Sunday, January 3, 2010

Q&A with FHA Commissioner David Stevens

The Federal Housing Administration is making tough choices to help shore up the government program from weaker loans made in years past. A mortgage industry veteran is at the helm shaping the policy changes.

By Robert Stowe England
Mortgage Banking
January 2010

David H. Stevens was sworn in as assistant secretary for housing at the Department of Housing and Urban Development (HUD) and commissioner of the Federal Housing Administration (FHA) on July 15, 2009, and is responsible for overseeing the $600 billion FHA mortgage insurance portfolio and HUD’s multifamily subsidized housing program. The commissioner also oversees HUD’s regulatory responsibilities under the Real Estate Settlement Procedures Act (RESPA).

Prior to his appointment, Stevens was president and chief executive officer of the Long & Foster Companies, Inc., in Chantilly, Virginia. Further, he has an extensive background in mortgage finance. He served as executive vice president and national wholesale manager at Wells Fargo Home Mortgage in Des Moines, Iowa, and was a senior vice president in single-family business at Freddie Mac. Stevens spent 16 years at World Savings Bank, where he began his career. He is a graduate of the University of Colorado at Boulder.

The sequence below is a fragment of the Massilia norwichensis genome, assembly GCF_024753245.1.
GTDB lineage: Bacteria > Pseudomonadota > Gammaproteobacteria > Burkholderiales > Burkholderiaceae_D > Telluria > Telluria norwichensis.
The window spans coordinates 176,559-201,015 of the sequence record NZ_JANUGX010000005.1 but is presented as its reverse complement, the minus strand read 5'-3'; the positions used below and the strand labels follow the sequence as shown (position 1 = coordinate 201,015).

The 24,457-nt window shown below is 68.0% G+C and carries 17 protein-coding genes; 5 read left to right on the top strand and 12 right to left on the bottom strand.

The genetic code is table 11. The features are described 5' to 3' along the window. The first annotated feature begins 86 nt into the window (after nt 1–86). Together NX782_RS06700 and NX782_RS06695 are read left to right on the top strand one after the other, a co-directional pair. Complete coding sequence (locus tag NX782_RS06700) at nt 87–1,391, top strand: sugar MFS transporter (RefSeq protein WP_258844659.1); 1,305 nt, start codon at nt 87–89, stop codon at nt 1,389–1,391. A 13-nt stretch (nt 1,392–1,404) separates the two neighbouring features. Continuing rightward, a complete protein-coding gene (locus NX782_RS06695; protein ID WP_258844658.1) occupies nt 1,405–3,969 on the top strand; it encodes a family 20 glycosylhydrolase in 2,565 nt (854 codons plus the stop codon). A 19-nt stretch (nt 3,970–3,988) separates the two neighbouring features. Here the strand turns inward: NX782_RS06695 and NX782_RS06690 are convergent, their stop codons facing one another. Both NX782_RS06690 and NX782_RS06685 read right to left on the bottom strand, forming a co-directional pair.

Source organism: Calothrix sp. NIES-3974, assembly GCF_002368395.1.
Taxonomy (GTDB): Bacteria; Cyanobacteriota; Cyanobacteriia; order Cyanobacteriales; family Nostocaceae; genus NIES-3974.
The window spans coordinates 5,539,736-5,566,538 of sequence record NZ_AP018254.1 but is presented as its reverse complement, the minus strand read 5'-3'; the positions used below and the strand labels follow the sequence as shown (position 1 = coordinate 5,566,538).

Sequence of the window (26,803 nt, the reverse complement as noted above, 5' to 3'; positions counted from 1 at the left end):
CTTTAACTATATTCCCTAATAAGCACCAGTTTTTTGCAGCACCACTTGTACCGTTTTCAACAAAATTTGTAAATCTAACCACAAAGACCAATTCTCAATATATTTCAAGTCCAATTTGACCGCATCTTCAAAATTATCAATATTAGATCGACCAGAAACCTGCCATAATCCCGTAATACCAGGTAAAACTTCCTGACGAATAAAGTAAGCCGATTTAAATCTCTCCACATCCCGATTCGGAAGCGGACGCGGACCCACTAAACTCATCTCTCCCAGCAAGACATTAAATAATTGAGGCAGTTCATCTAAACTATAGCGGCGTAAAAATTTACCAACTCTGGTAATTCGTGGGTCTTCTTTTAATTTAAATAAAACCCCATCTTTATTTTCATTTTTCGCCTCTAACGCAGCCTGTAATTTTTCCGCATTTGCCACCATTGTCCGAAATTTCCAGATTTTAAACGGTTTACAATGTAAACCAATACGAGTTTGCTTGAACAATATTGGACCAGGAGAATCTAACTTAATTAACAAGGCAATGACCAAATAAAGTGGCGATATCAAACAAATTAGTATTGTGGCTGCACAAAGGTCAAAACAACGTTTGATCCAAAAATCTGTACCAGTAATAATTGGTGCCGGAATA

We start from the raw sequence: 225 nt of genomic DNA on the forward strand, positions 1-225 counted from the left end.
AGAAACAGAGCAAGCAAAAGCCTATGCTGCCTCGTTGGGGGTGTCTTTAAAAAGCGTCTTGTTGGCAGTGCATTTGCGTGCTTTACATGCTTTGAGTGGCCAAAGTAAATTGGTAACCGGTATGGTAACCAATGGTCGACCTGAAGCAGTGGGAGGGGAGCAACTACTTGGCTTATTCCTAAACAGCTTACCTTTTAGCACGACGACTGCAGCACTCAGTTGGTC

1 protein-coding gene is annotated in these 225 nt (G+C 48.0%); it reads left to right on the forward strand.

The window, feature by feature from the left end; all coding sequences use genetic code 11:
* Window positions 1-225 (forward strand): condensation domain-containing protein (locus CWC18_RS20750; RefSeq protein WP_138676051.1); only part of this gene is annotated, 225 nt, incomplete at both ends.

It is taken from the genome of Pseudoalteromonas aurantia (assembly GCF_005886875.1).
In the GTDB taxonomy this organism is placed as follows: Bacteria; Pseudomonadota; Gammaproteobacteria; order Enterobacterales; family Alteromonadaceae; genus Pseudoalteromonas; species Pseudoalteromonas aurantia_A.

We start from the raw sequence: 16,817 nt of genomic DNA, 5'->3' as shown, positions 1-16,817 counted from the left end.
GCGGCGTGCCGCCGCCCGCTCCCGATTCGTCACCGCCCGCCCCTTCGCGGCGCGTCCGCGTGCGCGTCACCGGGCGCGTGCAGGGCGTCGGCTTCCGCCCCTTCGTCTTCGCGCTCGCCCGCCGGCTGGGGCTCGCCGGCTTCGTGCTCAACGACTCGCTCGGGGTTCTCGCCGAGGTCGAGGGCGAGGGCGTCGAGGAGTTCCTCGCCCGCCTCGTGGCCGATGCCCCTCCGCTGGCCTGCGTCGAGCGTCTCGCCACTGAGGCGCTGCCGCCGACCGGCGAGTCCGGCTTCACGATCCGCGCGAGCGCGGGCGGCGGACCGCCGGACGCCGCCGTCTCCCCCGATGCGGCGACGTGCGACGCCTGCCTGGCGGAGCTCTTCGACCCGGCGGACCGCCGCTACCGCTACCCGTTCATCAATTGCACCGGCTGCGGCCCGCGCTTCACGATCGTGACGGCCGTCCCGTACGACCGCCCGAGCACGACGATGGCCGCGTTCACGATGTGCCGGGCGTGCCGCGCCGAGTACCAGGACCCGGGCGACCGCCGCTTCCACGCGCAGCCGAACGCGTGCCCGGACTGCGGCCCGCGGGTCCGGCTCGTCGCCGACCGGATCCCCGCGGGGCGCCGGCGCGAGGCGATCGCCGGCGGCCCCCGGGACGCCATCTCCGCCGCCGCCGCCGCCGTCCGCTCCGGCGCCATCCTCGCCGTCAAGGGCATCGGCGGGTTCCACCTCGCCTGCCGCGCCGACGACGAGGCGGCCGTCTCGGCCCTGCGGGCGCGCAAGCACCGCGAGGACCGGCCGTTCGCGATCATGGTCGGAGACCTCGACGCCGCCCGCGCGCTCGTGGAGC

Mortgage Banking caught up with Stevens at his office in the HUD building in southwest Washington, D.C., recently, where this interview was conducted.

Q: There are some who have taken to referring to the FHA lending program as “the new subprime.” How do you respond to those comments and is there any truth to that assessment?

A: I think those who refer to it as the new subprime are creating an unnecessary and irrational judgment about the FHA program. Nothing could be further from the fact. Where subprime was characterized by extremely low credit quality, adjustable mortgages, 2/28s with a fairly significant payment increase in the early period, limited or sometimes no income documentation or otherwise . . . the FHA portfolio is very different. It’s 100 percent 30-year, fully amortized fixed-rate. It’s [a] 100 percent fully [documented] mortgage portfolio. It’s a primary residence-only [mortgage portfolio]. No second homes, no investor properties, and the average credit score has risen to near 700.

An FHA loan is for shelter. The fact it’s owner-occupied, and you look at the average loan size, these loans are not for speculation or investment. And much of the subprime and alt-A product was originated either for speculative purposes or originated with no documentation or originated using variable-rate loans that didn’t amortize at all or had significant spikes in either the rate, payment or both within their early period.

FHA was only . . . at 2 1/2 percent of the mortgage market in 2007, while subprime and alt-A combined were near 50 percent of the market. This reflects the fact that FHA didn’t compete with those kinds of programs for a reason. It’s a pretty boring product--fully documented, 30-year fixed, owner-occupied, primary residence.

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